In our last post, we discussed the insurable interest requirement in Tennessee. Under that requirement, the prospective owner of the policy must prove that he or she would suffer some type of loss if the insured were to die while the policy was in effect. This requirement prevents speculators from buying insurance on a person’s life in the hopes that the person dies before the death benefit exceeds the amount of premiums paid.
Obtaining and assigning financial instruments can be a lucrative business. So, sometimes, parties may try to structure a life insurance policy in such a way that it appears that the policy were supported by an insurable interest. Courts, however, may well scrutinize such policies, especially if it appears that a speculator used an elderly person as a conduit to acquire a beneficial interest in a life insurance policy that the speculator otherwise could not acquire.
For example, in Sun Life Assurance Co. of Canada v. Conestoga Tr. Servs., LLC (E.D. Tenn. July 12, 2017), a business called Life Asset sought to acquire a beneficial interest in a life insurance policy on an elderly person named Erwin Collins. Life Asset had no ties to Collins and had no insurable interest on his life. In order to maneuver around the insurable interest requirement, Life Asset worked with an intermediary to set up a trust naming Collins as the grantor and Collins’ wife as the grantee. The trust then applied for the policy, and the policy was later issued to the trust as a policy owner.
Before the policy was issued, the elderly Collin’s wife agreed to sell her beneficial interest in the policy to Life Asset. This policy was later assigned six different times. After Collins died, the life insurance company filed an action in federal court seeking a declaration that the final assignee of the policy had no right to recover the proceeds because the policy was void.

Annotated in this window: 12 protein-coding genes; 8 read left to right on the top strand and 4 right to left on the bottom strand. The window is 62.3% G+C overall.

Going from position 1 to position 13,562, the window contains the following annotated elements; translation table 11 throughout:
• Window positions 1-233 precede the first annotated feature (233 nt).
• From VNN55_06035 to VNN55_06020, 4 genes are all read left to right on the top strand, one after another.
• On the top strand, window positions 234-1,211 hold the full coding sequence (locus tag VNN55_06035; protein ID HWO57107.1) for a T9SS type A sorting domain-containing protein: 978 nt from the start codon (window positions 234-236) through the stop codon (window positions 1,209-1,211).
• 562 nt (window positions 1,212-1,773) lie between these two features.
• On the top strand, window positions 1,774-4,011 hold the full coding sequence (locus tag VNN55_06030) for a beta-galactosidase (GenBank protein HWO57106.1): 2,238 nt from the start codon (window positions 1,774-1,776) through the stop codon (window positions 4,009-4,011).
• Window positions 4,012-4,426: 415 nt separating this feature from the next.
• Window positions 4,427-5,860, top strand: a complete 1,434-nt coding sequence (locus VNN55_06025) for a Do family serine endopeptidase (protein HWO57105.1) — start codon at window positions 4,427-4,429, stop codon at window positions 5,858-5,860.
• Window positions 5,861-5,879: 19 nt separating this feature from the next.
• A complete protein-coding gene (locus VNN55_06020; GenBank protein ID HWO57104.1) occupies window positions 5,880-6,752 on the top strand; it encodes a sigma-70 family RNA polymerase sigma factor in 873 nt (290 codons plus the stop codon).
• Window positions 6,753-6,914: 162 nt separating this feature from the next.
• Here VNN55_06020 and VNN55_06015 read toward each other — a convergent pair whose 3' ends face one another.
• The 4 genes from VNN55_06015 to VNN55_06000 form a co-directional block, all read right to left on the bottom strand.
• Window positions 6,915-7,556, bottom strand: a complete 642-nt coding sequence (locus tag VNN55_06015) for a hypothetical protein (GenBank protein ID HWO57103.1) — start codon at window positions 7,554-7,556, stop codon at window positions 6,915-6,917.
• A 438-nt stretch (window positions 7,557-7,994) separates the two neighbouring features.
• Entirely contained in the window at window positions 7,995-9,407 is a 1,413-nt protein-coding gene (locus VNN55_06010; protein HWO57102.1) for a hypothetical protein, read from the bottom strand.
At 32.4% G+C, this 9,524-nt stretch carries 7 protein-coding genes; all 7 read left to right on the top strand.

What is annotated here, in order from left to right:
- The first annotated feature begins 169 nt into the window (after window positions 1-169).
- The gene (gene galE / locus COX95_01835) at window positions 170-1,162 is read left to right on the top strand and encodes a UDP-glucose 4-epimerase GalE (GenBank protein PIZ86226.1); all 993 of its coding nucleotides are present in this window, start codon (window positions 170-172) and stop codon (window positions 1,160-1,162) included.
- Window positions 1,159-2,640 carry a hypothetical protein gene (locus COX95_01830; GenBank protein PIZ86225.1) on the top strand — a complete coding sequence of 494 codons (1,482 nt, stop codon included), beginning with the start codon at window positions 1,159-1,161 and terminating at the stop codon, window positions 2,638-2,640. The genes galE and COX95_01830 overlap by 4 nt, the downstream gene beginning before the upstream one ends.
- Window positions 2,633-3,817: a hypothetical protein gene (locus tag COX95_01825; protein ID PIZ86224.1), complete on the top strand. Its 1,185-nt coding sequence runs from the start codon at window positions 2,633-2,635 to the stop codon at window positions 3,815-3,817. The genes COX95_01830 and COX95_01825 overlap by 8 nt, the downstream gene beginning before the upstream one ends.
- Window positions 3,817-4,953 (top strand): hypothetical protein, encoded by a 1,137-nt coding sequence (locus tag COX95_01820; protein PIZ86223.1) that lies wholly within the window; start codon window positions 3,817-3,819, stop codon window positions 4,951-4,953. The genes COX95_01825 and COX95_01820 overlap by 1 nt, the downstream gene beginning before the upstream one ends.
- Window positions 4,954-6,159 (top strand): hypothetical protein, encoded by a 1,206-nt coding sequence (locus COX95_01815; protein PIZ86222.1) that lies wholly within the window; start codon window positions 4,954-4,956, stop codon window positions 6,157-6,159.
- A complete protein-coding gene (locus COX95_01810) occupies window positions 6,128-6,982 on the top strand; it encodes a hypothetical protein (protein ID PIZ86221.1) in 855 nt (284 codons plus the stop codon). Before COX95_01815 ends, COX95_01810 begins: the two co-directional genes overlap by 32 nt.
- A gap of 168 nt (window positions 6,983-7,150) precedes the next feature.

In ruling in favor of the insurance company, the court held that the trust never had an insurable interest in Collins’ life, and, therefore, the policy was void when it was issued. As the Conestoga court explained, Life Asset participated in what it called a “STOLI” policy, a “speculative investment device that entails gambling on the lives of the elderly.” These types of policies are void pursuant to two separate laws: Under Tenn. Code Ann. § 29-19-101, contracts founded, in whole or in part, on a gambling consideration are void. Second, under Tenn. Code Ann. § 56-7-101, a person who buys a life insurance policy must have an insurable interest in the life being insured.
The assignee that was trying to recover the life insurance proceeds argued that the policy was supported by an insurable interest because it was issued to a trust of which Mr. Collins’ wife was a beneficiary. Under Tennessee law, if a life insurance policy is supported by an insurable interest at the time it is issued, that policy can later be validly assigned to a person or entity, regardless of whether or not the insurable interest still exists. However, the Conestoga court found the trust did not have an insurable interest at the time the policy was issued because the trust that took out the policy was a sham.
In explaining its decision, the court noted that the trust did not pay any premiums on the policy. In fact, the trust never had any money. It was simply a vehicle for Life Asset to purchase the policy and sell it to another speculator for more than the premiums paid to the point of sale.
If you have a life insurance policy case involving a dispute over an insurable interest, consult with an experienced life insurance lawyer before taking the word of the insurance company that you are not entitled to be paid.